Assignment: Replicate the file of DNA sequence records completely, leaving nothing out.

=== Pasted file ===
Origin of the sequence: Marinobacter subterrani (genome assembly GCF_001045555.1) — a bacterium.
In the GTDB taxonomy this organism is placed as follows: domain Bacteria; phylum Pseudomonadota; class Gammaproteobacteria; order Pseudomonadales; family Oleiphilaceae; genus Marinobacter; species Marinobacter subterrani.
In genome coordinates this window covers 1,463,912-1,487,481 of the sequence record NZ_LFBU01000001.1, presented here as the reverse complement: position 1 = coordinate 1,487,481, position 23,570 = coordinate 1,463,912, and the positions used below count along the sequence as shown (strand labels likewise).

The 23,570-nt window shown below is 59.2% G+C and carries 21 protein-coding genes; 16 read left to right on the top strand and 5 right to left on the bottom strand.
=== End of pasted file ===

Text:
Origin of the sequence: Marinobacter subterrani (genome assembly GCF_001045555.1) — a bacterium.
In the GTDB taxonomy this organism is placed as follows: domain Bacteria; phylum Pseudomonadota; class Gammaproteobacteria; order Pseudomonadales; family Oleiphilaceae; genus Marinobacter; species Marinobacter subterrani.
In genome coordinates this window covers 1,463,912-1,487,481 of the sequence record NZ_LFBU01000001.1, presented here as the reverse complement: position 1 = coordinate 1,487,481, position 23,570 = coordinate 1,463,912, and the positions used below count along the sequence as shown (strand labels likewise).

The 23,570-nt window shown below is 59.2% G+C and carries 21 protein-coding genes; 16 read left to right on the top strand and 5 right to left on the bottom strand.